The Supreme Court of Canada released three judgments this week of interest to Canadian businesses and professions.
The first, Peracomo Inc. v. TELUS Communications Co., 2014 SCC 29, involved an action against a crab fisherman and his company brought after he deliberately cut a cable lying on a river bottom which, unbeknownst to him, was a live fiber-optic cable co-owned or used by several of the plaintiffs. The defendant relied on s. 29 of the federal Marine Liability Act, which limits liability for property damage caused by the operation of ships of the defendant’s class to $500,000. In response, the plaintiffs relied on Article 4 of the Convention on limitation of liability for maritime claims given force by the same statute, which creates an exception to this limitation of liability provision where “the loss resulted from [the defendant's] personal act or omission, committed with the intent to cause such loss, or recklessly and with knowledge that such loss would probably result”. Cromwell J. for the majority of the Court held that this exception was inapplicable, since although the defendant intended to cut the cable, he did not intend to cause the loss incurred by the plaintiffs nor act recklessly and with knowledge that this loss would probably occur.
At the same time, Cromwell J. held that the defendant was barred from recovering under his insurance policy because his conduct engaged the statutory exclusion from marine liability insurance in s. 53(2) of the federal Marine Insurance Act, which applies where a loss is “attributable to the wilful misconduct of the insured”. According to Cromwell J., the test for wilful misconduct under this provision is less stringent than that applicable to the Marine Liability Act exclusion, and “does not require either intention to cause the loss or subjective knowledge that the loss will probably occur”, but ”simply misconduct with reckless indifference to the known risk despite a duty to know”. (para. 67) Given the many statutory and contractual contexts in which the expression “wilful misconduct” appears, the Peracomo decision could have broad implications when construing such language in the future.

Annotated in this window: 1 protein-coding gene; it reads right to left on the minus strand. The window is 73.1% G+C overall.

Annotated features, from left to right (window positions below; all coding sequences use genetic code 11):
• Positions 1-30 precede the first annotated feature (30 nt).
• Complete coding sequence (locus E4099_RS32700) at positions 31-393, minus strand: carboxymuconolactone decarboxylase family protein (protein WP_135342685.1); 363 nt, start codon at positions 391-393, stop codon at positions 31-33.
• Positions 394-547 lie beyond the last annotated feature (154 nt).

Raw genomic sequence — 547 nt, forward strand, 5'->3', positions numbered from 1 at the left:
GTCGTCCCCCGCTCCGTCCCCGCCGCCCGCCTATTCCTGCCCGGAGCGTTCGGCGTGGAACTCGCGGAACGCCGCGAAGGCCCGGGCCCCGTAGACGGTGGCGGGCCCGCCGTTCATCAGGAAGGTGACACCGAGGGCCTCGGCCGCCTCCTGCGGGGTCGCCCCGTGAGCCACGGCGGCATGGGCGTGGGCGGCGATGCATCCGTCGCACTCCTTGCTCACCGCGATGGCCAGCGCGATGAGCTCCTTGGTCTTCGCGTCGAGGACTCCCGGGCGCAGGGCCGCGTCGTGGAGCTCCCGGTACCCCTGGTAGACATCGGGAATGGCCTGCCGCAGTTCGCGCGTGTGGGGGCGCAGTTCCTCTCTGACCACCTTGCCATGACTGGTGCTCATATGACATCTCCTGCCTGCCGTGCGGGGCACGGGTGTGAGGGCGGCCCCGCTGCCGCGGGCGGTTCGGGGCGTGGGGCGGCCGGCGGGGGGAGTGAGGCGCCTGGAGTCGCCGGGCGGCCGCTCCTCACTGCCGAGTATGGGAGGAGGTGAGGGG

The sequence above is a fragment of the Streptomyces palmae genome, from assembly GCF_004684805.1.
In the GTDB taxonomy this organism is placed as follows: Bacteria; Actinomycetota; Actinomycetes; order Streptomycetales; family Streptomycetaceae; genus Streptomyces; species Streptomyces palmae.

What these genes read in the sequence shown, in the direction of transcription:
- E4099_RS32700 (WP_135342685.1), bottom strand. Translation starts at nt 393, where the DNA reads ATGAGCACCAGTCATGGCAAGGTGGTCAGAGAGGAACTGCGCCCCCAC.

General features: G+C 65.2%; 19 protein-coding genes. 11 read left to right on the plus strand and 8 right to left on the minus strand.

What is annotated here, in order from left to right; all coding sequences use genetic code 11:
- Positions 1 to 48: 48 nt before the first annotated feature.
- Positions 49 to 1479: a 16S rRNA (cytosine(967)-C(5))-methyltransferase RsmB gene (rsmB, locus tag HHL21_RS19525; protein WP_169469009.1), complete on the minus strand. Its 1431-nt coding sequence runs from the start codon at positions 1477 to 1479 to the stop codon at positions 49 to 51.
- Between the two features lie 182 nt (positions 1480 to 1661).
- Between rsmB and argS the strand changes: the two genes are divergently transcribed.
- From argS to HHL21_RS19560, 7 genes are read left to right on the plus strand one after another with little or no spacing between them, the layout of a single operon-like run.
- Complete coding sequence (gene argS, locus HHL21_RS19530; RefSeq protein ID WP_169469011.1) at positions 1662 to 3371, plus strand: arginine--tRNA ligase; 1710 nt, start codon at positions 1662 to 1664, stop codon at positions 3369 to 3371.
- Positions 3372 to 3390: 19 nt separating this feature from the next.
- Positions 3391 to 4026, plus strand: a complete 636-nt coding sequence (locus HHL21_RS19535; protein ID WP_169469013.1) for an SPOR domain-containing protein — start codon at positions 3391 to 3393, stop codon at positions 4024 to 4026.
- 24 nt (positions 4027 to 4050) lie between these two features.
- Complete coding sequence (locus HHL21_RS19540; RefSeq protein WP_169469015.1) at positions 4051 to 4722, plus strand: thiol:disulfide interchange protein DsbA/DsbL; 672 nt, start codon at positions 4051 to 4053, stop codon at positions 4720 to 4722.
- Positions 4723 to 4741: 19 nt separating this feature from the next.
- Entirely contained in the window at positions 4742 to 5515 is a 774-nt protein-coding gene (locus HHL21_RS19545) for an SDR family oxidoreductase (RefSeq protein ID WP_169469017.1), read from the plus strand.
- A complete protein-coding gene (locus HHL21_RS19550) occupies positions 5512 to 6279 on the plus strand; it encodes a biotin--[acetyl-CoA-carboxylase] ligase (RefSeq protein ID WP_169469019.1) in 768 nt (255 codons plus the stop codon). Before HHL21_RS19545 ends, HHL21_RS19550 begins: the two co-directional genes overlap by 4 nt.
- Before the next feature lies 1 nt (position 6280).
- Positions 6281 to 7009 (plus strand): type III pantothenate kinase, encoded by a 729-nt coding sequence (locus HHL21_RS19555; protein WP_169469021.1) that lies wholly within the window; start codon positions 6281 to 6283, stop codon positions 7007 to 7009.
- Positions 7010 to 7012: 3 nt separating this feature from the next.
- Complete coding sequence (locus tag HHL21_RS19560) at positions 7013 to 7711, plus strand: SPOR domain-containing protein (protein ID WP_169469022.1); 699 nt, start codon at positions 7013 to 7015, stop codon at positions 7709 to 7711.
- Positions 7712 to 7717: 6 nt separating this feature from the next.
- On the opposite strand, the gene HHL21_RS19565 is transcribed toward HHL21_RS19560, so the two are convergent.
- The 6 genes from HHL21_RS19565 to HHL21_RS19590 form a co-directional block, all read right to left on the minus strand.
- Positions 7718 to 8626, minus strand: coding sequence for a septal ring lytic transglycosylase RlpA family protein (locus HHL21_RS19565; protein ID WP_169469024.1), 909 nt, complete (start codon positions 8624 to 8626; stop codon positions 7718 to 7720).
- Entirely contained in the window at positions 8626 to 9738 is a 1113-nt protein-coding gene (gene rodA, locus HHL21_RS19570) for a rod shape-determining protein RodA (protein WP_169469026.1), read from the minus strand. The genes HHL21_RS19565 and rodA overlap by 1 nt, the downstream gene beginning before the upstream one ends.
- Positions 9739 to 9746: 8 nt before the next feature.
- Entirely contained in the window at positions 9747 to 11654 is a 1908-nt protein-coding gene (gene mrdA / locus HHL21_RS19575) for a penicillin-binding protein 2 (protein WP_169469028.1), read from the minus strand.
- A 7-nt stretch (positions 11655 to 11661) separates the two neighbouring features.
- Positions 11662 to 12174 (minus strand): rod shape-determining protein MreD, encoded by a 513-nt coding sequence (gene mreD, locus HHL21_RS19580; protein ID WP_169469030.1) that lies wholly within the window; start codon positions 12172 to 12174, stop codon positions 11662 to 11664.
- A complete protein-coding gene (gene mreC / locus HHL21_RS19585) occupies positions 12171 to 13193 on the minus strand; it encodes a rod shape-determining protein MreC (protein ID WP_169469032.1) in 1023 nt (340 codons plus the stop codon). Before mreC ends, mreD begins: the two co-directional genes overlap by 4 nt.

The second decision is Ontario (Community Safety and Correctional Services) v. Ontario (Information and Privacy Commissioner), 2014 SCC 31, which upheld a decision by Ontario’s Information and Privacy Commissioner to order the disclosure of information from the sex offender registry established under Christopher’s Law (Sex Offender Registry), 2000 to a requester pursuant to Ontario’s Freedom of Information and Protection of Privacy Act, despite a confidentiality provision in s. 10 of the former statute. The Court’s judgment touches on several interesting issues in the area of access to information requests, including the standard of judicial review applicable to Information and Privacy Commissioner decisions, and the intersection between access to information legislation and confidentiality restrictions in other statutory regimes.
The third decision of interest is Reference re Senate Reform, 2014 SCC 32, in which the Court considered a series of reference questions regarding the scope of Parliament’s unilateral power to effect changes to the Canadian Senate. The judgment is notable for its extensive textual and historical discussion of the constitutional amending procedures in Part V of the Constitution Act, 1982. Among other things, the Court held that abolition of the Senate would require the unanimous consent of the Senate itself, the House of Commons and all the provincial legislative assemblies. The Court also emphasized the important idea that the because the Constitution “has an architecture, a basic structure”, amendments which engage the requirements of Part V of the Constitution Act, 1982 “are not confined to textual changes [but] include changes to the Constitution’s architecture”. (para. 27)